The State Education Department announced the winners of Regents College Scholarships for the 1964 series: Ruth M. Sanftleben, June MacFarlane and Barbara L. Krongel of Jeffersonville-Youngsville Central School; Gary Mauer of the Delaware Valley Central School; Patricia Preis and Alexis Dailey of Narrowsburg; Wm. R. Knipscher and Gary Fontana of Roscoe. Patricia Haney of J-YCS was among those listed for a nursing scholarship.

50 Years Ago - 1974

At an open house of the Jeffersonville Volunteer First Aid Corps, Inc., more than 200 residents were able to look over the new 1974 Cadillac ambulance recently purchased by the corps. The corps was celebrating their 10th anniversary.

The New York State Police have opened a sub-station in Narrowsburg.

All of the Christmas tree farms in western Sullivan County have reported infestation by the gypsy moth, and there is great concern over this extreme danger to the thriving local industry. 

At a regular meeting of the Delaware Valley School Board, it was agreed to go ahead with the exploration of costs for the adding of four new classrooms. In Narrowsburg, a committee advocates building a new high school.

40 Years Ago - 1984

Diane M. Gilbert, daughter of Mr and Mrs. Maurice Gilbert of Lake Huntington, and Thomas Meyer, son of Mr. and Mrs. Eugene Meyer of Cochecton were married October 1.

Holiday Mt. Ski Area will celebrate its 11th Winter Carnival with a five-day festival that will extend over two weeks, February 25 and 26, and March 2nd to the 4th.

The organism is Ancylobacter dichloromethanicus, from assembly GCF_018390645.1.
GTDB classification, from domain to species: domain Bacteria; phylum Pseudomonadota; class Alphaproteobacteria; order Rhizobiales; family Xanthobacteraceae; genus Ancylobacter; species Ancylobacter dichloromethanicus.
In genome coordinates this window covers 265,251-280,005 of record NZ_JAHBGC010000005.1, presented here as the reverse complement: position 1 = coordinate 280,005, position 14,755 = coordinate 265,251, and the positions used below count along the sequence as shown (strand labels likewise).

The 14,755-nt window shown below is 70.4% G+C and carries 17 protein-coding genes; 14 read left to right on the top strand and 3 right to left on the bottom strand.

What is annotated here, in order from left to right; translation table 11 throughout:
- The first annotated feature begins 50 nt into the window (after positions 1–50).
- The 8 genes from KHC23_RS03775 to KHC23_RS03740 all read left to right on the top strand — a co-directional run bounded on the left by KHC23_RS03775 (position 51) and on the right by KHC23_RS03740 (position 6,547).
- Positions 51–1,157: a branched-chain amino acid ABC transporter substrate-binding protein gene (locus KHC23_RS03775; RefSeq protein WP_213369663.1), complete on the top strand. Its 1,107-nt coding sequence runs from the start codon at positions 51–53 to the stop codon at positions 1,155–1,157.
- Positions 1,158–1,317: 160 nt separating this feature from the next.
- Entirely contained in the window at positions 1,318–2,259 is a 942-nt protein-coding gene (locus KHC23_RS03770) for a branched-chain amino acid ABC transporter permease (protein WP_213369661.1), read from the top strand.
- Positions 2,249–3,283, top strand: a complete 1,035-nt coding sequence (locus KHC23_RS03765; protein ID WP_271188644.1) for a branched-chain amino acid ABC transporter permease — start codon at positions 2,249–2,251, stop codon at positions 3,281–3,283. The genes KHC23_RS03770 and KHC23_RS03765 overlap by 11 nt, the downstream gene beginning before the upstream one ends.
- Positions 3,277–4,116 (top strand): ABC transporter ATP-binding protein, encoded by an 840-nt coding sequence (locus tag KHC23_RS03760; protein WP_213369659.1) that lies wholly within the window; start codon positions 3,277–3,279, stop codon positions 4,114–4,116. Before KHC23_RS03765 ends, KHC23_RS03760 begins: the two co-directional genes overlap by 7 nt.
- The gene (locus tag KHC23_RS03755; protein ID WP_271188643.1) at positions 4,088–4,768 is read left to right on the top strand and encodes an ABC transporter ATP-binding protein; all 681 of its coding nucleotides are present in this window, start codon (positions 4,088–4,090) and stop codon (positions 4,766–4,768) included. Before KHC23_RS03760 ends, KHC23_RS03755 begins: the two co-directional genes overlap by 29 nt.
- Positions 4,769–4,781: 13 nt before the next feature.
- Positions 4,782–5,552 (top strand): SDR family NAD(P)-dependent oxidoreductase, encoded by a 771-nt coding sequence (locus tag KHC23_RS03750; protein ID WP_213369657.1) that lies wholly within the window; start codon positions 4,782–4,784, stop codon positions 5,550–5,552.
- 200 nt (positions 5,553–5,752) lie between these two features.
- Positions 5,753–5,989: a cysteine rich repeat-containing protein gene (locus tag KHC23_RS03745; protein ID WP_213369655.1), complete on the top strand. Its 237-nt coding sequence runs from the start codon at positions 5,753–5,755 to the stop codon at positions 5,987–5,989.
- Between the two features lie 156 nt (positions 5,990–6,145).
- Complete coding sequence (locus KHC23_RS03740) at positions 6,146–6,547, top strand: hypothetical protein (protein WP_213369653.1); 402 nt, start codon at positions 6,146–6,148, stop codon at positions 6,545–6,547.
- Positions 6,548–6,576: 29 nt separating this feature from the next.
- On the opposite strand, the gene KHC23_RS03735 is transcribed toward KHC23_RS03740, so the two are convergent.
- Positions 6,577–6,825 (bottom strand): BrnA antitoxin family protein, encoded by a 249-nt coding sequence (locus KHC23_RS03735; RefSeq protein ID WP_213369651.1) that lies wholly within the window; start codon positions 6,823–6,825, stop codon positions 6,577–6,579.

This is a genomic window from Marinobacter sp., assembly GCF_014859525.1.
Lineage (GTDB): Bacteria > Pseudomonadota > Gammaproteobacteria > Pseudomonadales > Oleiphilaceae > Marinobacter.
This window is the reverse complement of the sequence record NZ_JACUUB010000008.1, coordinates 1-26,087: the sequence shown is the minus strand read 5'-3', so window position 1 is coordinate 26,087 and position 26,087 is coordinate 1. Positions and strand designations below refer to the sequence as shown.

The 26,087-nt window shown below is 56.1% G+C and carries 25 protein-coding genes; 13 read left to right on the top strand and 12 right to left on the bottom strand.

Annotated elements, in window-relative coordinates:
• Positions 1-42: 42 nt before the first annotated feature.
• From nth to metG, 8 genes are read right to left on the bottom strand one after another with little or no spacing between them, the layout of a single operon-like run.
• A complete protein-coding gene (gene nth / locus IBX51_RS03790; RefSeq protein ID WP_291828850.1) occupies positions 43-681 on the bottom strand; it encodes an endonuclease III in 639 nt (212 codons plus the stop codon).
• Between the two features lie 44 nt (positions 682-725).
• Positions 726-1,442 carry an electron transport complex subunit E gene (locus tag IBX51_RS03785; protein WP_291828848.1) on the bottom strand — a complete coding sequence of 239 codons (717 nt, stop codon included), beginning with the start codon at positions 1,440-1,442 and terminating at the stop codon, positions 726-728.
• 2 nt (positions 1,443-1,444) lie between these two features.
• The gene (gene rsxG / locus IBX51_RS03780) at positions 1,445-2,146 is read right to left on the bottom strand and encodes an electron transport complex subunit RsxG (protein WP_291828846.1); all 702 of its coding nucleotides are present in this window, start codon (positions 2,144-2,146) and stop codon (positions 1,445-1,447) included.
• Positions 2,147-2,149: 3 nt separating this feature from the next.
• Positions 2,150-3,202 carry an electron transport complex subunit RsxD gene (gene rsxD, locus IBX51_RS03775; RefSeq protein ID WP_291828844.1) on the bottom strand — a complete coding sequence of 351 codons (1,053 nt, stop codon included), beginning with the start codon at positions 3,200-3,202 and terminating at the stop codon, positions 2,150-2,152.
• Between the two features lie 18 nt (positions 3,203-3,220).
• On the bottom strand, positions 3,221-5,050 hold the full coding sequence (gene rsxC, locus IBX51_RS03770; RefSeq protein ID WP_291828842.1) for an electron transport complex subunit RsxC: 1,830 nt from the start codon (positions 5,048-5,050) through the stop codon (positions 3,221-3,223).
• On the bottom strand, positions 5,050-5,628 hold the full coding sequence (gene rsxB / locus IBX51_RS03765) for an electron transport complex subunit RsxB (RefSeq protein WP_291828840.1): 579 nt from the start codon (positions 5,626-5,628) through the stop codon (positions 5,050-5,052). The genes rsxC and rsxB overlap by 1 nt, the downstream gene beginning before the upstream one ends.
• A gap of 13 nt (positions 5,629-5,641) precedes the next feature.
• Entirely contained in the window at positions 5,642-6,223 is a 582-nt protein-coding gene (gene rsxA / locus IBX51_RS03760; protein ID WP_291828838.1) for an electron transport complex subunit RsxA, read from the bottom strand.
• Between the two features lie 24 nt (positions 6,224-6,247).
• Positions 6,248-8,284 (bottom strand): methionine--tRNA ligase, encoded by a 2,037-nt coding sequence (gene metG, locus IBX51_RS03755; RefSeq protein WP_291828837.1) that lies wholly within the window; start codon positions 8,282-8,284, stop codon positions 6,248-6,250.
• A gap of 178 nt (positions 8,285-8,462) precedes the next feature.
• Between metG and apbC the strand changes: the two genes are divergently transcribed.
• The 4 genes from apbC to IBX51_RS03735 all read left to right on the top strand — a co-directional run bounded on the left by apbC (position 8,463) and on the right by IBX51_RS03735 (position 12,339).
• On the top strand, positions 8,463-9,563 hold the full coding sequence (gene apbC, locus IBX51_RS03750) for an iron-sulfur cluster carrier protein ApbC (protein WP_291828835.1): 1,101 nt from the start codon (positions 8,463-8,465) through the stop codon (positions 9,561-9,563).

The late Dr. Frederick A. Cook, a native of Hortonville, will be honored with the presentation of a resolution in his honor on February 26 at the Sullivan County Cultural Center and Museum in Hurleyville. Dr. Cook, whose claim to the discovery of the North Pole was discredited by the scientific community in the early 20th century, was honored by the recent passage of the resolution by both the New York State Assembly and Senate in recognition of his many scientific achievements as a polar explorer. [Ed. Note:  In the December 2, 1909, issue of the Democrat, an article relates that “Walter Lonsdale, secretary to Dr. Frederick A. Cook, sailed for Copenhagen on Thursday on the steamship United States of the Scandinavian line, taking with him Dr. Cook’s 30,000 word report to be submitted to the University of Copenhagen in proof of the explorer’s claim that he reached the North Pole on April 21, 1908. Mr. Lonsdale said, “I don’t think the general public understands the work we have been doing. It has been said that we were preparing the records. Such a statement is inaccurate. The original records go to the university just as they were made by Dr. Cook in the arctic regions. What we have been preparing is the report to accompany them. This report contains about 30,000 words.”]